By Rose Murray Brown MW   Published in The Scotsman 9 April 2016

The green valleys of the Dordogne have long been a tourist hot-spot.  Visitors to this beautiful corner of France discover a wealth of little known wines from sweet Saussignac to fleshy red Montravel, but they are often hard pressed to find these wines on the shelves when they return to the UK.

The reason why Dordogne is largely neglected by UK winemerchants and supermarkets is because many of the wines resemble the cheaper spectrum of white and red Bordeaux.  Names here are confusing too, with Bergerac and its subzones there are 13 appellations, but some are small selling only to locals and holidaymakers.  Today thanks to outside investors and dedicated locals, winemaking standards have improved, but you still need to choose carefully to be rewarded with anything of real substance.

Bergerac vignerons have exported their wines to England since 1254, long before Bordeaux rose to fame.   They were granted special priviledges to export by Henry III of England.  Once Bordeaux rose to prominence, the powerful wine aristocrats of Bordeaux used their position down river to try to exclude their Haut Pays rivals inland.  Sizewise, Bordeaux now dwarfs its neighbour (Bergerac today has just 8,000 hectares) – and thanks to nomenclature, political and religious differences (Bordeaux was Catholic, Bergerac Protestant), Bergerac in the hinterland of Dordogne began to develop its own rural identify around the scenic town of Bergerac.

With esculating prices of Bordeaux wines, the Dordogne’s dry whites and juicy quaffing reds can now offer great value.  On Bergerac’s higher slopes you find similar limestone soils as in nearby famous St Emilion and the same grapes as Bordeaux: Sauvignon Blanc and Semillon for dry and sweet whites, Merlot, Cabernet Sauvignon, Cabernet Franc and Malbec for reds.  The climate is less maritime than Bordeaux, grapes ripen later in Bergerac (by 7-10 days) so the growers often pick too early in wetter vintages when grapes are not fully ripe.  No surprises that the earlier ripening Merlot is popular here.

Stylistically, I find the wines of Bergerac in the Dordogne like a crossroads between the subtle charm of Bordeaux and the more rustic edgy Malbec-based reds of Cahors in the Lot valley to the east.  Quality-wise there are still too many cheap and cheerful wines here, as many Bergerac growers sell to co-operatives who make quaffing wines for visiting tourists – but there is a small band of quality-focused producers like Chateau Thenac and Chateau Tour des Gendres (pictured right) trying to change this.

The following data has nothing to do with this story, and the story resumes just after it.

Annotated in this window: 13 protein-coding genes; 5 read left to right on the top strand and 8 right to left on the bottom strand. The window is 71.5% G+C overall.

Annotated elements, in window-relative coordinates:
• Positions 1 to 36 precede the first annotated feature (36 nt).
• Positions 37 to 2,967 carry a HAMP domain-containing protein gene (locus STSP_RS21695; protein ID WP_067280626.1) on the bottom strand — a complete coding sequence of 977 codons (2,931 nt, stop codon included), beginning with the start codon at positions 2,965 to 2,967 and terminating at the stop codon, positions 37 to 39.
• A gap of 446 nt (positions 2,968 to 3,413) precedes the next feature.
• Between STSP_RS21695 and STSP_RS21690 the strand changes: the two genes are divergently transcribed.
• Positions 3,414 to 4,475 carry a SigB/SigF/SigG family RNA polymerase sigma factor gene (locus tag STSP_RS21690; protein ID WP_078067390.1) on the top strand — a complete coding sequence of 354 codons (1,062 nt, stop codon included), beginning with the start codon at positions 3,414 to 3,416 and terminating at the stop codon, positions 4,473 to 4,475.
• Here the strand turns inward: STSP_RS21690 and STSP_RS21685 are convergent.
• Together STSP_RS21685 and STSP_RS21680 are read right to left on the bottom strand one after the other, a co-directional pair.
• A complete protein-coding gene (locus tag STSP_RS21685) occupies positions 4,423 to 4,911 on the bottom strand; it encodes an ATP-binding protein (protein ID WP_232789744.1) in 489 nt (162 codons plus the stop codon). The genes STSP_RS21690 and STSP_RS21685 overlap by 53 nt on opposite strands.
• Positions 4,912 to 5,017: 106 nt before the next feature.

Just to the north of Bergerac, two subzone appellations Rosette and Pecharmant produce excellent wines which are largely drunk in situ and rarely appear in the UK.  Rosette’s amphitheatre of vines is particularly attractive with delightfully fragrant sweet whites, whilst Pecharmant makes rich oaky reds from its iron-clad soils.

Monbazillac to the south of Bergerac is Dordogne’s golden gem.  Its favourable siting to the east of where the Gardonette tributary runs into the larger faster flowing Dordogne, you get the same conditions as in Sauternes and Barsac.  Morning mists and hot baked sunny afternoons encourage the growth of botrytis cinerea, noble rot. 

Soils here differ from Bordeaux sweet wine areas, with more limestone and marl rather than Sauternes’ gravelly mounds.  The climate is warmer too, so Monbazillac tends to produce sweeter styles than Sauternes, with less acidity and refinement.  Since the mid-1980’s Monbazillac has improved in quality and has officially become the best appellation in Dordogne. 

Next door is tiny Saussignac cru with just a few thousand cases of sweet wine, an appellation brought to prominence by enterprising wine grower and author Brit Patricia Atkinson  – who has since retired and sold her vineyards – but plummy Merlot-based Clos d’Yvigne red is available in Marks & Spencer (£12.49).

Two other wine appellations you might encounter here are Montravel, where you can now find good fleshy Merlot based reds similar to neighbouring Cotes de Castillon and St Emilion satellites to the west – and Cotes de Duras where they grow similar grapes and make similar styles to Bergerac.

(£7 Sainsbury’s)
Easy approachable dry white with a hint of green fruits, creamy soft palate with a honeyed undertone.  Very acceptable at this price for an easy-going aperitif style.  Alc 12%

Bergerac:  FLEUR DU THENAC 2013 Chateau Thenac
(£11.95 Berry Bros & Rudd
Honeyed nose with floral undertones, refreshingly dry well-made Sauvignon Blanc/Semillon blend; with a high alcohol level which is certainly not obvious on the palate.  Alc 13%



(£5.99 Waitrose)
Bearing in mind the price, this is as good as any supermarket claret.  Soft juicy and smooth Merlot with rich ripe plummy fruit and a moderate alcohol level.  Alc 12%

(£7.95 The Wine Society
Just a shade more complexity here than with Waitrose’s La Chandelle (above).  Tour des Gendres is a well-run chateau making a very acceptable Merlot & Malbec blend; a typical example of Bergerac’s brisk crunchy reds with their plummy fruits and soft structure.  Alc 12.5%



Monbazillac: MONBAZILLAC, LES PINS 2012 Chateau Tirecul La Graviere  ***STAR BUY***
(£12.99 for 50 cl bt Raeburn Wines, Edinburgh)
The clear winner in our Dordogne tasting:  deep burnished gold colour, toffee and nut aromas, rich honeyed sweetness with caramel hints, mature but still fresh and vibrant.  Very good.  Alc 12%

Monbazillac: MONBAZILLAC 2014 Domaine du Haut Rauly
(£6.99 for 37.5cl bt Co-op)
Youthful citric fruits, fresh vibrant sweet cheap alternative to Sauternes.
Alc 13%

Monbazillac: MONBAZILLAC 2011 Chateau Pech la Calevie
(£11.95 for 75cl bt The Wine Society
Licquorice aromas with odd sherbetty undertones, improves on the palate with minerally hints and an interesting mellow roundness.  Alc 13%


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